Question: Does one fulfill the mitzvah of lighting Chanukah candles with an electric menorah? Can one recite the blessings before lighting it?
Answer: We assume you’re referring to a situation where lighting a traditional menorah is impossible for some reason. The Talmud (Shabbos 21) states: “R. Zeira said in the name of R. Mattena – others say R. Zeira said it in the name of Rav – ‘The wicks and oils that our sages said cannot be used for Shabbos may not be used for Chanukah.’”
But this ruling is disputed, and the Rambam later writes, “All oils and wicks are fit for use as Chanukah lights even if the oil is not drawn up by the wick and even if the flame does not burn well on it” (Hilchot Chanukah 4:6). The Mechaber (Shulchan Aruch, Orach Chayim 673:1) rules similarly.
The Rema, in his glosses, states, based on the Gemara, that “olive oil is the preferred means of performing the mitzvah.” If olive oil is not available, “the mitzvah should be performed with oil that burns pure and clean.” He adds, “It is our custom in these lands [of Europe] to light with wax candles because the flame produced is clear, like olive oil.”
Ateret Zekenim (Orach Chayim 673, margins) quotes the Maharal, who writes that we should perform the mitzvah with oil since the miracle of Chanukah involved oil.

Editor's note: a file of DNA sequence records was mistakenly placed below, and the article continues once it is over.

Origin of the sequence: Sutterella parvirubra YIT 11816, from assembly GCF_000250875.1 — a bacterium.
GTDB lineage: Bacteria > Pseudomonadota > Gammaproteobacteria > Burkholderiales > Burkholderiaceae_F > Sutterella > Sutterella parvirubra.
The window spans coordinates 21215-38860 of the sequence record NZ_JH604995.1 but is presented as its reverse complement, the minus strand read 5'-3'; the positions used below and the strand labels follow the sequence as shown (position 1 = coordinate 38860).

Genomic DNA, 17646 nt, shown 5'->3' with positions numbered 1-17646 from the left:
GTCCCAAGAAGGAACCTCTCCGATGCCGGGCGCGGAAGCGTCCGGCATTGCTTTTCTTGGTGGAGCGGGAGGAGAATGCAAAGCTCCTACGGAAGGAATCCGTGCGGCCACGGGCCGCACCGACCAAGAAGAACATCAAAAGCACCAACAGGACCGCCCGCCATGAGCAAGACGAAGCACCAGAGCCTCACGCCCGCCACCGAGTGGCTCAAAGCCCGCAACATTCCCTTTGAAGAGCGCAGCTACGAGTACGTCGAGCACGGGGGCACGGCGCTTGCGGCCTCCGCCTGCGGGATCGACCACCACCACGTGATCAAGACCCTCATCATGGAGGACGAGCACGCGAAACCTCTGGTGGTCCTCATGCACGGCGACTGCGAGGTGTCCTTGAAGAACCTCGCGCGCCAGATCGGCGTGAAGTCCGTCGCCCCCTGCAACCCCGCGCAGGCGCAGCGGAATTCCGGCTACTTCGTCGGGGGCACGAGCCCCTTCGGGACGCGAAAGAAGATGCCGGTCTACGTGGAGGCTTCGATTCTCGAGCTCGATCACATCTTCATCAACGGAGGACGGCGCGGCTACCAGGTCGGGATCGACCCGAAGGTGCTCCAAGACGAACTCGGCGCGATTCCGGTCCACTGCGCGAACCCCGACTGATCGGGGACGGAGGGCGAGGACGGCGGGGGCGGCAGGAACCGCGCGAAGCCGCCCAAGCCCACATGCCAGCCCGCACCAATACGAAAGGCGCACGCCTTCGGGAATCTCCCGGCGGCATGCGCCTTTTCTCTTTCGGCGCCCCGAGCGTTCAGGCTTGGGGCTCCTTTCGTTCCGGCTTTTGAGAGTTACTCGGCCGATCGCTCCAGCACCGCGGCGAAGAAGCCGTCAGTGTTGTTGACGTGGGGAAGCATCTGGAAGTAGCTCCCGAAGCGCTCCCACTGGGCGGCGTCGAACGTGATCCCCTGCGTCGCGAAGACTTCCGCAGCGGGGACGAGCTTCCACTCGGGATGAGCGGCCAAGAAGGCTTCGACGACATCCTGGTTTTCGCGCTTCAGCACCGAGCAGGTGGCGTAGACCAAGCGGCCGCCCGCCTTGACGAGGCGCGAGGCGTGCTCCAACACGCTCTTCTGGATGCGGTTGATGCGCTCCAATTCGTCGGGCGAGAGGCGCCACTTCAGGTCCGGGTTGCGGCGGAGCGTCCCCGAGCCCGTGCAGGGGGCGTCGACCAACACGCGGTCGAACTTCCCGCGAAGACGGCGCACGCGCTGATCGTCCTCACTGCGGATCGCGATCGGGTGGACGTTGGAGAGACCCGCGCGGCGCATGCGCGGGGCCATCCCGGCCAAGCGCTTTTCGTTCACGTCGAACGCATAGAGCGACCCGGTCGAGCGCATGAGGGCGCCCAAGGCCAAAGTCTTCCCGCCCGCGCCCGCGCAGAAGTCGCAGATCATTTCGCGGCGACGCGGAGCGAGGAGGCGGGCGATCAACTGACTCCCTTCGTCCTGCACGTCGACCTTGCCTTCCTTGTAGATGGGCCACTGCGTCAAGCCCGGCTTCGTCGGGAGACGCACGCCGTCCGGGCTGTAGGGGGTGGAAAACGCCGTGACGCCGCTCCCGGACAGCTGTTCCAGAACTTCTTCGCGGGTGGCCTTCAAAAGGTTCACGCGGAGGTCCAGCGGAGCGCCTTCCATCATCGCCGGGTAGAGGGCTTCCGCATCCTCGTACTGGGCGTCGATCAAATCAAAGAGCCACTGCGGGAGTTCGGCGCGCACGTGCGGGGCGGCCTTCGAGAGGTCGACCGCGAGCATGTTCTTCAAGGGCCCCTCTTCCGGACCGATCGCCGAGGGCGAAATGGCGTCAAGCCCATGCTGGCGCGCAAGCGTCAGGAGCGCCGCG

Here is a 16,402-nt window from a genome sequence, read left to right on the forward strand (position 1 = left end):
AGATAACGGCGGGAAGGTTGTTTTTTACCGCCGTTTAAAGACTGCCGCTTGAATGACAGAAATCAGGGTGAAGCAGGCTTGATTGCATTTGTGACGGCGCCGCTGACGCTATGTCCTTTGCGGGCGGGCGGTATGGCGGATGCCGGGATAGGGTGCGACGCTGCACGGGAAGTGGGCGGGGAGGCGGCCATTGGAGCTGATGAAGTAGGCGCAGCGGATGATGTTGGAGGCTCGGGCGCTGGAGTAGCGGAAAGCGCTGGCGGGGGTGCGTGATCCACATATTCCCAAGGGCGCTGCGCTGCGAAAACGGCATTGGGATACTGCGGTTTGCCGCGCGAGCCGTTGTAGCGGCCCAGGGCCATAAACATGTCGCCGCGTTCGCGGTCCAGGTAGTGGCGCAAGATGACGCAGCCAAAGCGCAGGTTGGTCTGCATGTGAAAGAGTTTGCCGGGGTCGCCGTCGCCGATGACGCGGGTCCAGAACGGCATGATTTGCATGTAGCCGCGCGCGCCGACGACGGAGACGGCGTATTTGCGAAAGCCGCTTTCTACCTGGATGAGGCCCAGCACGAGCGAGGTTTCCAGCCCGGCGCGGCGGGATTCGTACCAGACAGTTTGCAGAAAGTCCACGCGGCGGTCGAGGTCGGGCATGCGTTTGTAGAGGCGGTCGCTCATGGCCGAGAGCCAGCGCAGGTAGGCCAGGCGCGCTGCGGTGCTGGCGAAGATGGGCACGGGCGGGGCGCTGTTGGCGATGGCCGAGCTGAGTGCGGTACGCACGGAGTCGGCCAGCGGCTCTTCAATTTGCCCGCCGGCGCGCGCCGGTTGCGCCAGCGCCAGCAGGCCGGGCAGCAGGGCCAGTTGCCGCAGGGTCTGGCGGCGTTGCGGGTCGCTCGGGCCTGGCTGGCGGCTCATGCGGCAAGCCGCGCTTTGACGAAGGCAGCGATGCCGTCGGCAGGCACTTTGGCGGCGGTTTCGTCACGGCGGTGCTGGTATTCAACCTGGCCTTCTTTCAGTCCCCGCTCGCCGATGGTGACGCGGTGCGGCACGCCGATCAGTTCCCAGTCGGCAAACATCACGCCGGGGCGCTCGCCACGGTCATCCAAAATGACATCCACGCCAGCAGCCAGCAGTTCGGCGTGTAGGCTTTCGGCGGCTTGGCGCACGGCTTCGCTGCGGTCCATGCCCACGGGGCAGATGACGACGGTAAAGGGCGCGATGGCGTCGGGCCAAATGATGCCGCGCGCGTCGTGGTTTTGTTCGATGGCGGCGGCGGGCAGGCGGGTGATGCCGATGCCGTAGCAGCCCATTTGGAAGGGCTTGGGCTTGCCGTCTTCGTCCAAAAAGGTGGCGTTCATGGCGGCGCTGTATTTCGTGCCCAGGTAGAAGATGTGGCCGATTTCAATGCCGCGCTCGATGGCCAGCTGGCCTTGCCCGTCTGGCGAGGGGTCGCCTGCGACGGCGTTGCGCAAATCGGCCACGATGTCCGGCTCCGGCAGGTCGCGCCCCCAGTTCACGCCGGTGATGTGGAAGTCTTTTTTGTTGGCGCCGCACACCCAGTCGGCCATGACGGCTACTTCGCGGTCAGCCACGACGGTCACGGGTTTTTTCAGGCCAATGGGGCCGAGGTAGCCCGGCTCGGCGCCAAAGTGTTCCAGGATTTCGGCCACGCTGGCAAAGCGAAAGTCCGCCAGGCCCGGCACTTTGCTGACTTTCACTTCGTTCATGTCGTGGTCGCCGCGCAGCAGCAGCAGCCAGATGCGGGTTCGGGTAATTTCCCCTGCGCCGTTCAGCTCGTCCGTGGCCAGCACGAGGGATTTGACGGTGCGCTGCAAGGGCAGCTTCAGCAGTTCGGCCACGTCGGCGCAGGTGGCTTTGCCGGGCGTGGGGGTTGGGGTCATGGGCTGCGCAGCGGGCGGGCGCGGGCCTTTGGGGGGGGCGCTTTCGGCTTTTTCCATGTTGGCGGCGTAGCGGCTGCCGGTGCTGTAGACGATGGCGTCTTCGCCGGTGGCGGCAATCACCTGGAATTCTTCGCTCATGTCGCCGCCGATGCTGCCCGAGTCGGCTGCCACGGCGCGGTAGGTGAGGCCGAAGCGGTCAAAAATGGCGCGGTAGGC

The Maharal regarded the flame of a candle as a torch, not a “light.” A light is centered on a wick, drawing its sustenance through it. A torch, in contrast, spreads over a surface and quickly consumes all the fuel beneath it. The wick of a candle, therefore, should be considered a torch. It consumes the fuel around the wick; it does not draw the fuel through it.
We do, however, use wax candles for Chanukah in accordance with the Rema’s ruling. Can we also use electric lights, though?
Rabbi Chayyim Ozer Grodzinski (Achiezer, Orach Chayim 6) equates electricity with a flame. He permits using electric lights for Shabbos candles and reciting a berachah beforehand. He writes, though: “But regarding Chanukah, the mitzvah is best fulfilled with olive oil.”
Rabbi Grodzinski, it seems, would allow one to use electric lights to fulfill the mitzvah of nerot Chanukah. Based on his discussion, though, it would appear that one should do so with a blessing.
Rabbi Meir Blumenfeld of Newark, New Jersey, writes (Perach Shoshana 54) that while a person should generally not use electric lights to fulfill the mitzvah of lighting Shabbos or Chanukah candles, he may do so if he has no choice, such as in a hospital where lighting candles is prohibited. He should not, however, say a blessing.
(To be continued)